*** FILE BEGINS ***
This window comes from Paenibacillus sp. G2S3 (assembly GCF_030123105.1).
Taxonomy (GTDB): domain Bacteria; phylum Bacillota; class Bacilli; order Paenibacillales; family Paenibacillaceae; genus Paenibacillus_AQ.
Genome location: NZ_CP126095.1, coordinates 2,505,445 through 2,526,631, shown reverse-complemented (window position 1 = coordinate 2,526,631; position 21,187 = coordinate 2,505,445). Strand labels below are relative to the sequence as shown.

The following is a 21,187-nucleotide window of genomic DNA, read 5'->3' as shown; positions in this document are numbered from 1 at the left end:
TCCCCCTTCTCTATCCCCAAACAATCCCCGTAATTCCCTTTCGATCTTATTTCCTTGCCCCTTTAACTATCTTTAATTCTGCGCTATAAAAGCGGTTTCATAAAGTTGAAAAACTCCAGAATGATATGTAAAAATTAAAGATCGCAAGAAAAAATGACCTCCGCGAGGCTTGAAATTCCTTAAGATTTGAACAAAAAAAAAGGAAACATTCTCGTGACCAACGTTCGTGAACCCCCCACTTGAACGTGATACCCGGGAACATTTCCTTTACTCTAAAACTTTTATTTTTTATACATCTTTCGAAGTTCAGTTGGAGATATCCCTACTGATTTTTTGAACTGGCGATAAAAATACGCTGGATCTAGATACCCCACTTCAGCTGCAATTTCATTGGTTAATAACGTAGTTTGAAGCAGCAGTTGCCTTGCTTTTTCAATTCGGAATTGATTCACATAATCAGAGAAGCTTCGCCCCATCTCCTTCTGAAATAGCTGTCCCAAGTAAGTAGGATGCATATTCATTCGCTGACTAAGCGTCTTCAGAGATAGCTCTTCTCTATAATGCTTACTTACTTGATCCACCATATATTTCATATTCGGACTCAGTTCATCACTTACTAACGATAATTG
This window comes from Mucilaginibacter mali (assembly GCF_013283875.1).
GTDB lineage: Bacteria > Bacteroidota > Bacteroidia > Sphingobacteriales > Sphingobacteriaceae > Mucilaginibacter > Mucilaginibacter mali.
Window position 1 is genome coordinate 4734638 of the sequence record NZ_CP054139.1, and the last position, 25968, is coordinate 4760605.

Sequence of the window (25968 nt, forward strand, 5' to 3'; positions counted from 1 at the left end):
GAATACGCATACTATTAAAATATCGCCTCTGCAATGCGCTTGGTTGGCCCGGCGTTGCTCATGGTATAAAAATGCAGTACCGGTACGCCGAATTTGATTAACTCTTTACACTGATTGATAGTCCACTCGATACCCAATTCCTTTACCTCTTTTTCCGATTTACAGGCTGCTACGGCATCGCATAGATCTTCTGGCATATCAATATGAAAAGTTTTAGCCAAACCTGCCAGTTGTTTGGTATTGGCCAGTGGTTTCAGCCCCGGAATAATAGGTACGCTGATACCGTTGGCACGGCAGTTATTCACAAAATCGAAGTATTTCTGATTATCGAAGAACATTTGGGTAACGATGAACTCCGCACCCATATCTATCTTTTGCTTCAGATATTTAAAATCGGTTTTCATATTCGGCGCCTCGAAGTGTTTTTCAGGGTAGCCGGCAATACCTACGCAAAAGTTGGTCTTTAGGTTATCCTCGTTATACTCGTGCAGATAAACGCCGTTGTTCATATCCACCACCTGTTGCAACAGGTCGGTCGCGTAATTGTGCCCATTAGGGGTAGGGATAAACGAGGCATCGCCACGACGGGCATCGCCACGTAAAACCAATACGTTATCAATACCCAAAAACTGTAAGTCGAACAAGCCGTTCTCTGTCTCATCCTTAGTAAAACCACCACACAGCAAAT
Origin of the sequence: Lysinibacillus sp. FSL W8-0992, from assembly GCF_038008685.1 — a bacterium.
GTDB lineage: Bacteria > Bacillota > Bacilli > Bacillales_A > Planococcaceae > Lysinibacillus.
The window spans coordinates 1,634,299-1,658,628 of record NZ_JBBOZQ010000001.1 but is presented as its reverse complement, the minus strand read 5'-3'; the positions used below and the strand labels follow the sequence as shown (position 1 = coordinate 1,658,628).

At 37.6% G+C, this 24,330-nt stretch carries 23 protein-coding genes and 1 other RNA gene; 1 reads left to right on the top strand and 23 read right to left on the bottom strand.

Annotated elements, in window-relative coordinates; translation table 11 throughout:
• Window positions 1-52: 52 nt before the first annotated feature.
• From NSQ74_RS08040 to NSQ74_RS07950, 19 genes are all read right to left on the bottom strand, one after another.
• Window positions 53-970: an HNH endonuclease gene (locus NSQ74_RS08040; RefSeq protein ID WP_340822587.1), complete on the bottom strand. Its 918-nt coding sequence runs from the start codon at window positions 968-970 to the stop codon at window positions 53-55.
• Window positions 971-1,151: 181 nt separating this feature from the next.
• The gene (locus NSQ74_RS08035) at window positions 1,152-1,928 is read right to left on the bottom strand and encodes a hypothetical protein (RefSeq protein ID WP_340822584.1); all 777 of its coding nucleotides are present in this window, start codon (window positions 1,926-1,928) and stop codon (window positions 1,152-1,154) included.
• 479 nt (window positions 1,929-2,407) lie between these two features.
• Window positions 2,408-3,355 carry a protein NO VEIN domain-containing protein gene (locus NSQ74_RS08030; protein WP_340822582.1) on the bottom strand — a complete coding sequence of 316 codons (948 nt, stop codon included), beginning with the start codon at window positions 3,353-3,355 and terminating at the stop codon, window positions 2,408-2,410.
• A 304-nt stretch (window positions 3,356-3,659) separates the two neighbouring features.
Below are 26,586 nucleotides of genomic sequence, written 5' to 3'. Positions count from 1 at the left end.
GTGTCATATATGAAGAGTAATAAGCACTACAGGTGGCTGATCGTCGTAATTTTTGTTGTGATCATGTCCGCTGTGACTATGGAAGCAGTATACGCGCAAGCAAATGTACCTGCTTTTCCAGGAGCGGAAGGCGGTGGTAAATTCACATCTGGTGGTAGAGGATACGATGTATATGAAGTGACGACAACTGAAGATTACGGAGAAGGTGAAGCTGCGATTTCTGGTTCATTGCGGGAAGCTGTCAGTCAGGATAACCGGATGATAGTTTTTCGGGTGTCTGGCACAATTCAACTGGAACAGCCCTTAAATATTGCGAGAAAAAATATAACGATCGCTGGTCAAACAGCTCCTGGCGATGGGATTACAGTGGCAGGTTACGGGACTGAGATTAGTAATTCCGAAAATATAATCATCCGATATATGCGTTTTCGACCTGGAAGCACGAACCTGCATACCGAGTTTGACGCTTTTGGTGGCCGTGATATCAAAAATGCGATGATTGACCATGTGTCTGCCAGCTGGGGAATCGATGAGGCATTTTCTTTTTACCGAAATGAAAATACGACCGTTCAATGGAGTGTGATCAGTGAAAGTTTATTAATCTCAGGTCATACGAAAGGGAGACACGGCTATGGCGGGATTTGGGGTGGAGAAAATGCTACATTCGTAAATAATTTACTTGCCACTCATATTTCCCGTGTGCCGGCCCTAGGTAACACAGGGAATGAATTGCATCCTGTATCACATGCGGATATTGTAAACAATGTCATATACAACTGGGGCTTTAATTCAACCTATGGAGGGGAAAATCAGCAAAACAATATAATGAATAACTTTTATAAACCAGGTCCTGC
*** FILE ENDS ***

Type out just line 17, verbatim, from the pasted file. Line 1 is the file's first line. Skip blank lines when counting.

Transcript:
• From NSQ74_RS08040 to NSQ74_RS07950, 19 genes are all read right to left on the bottom strand, one after another.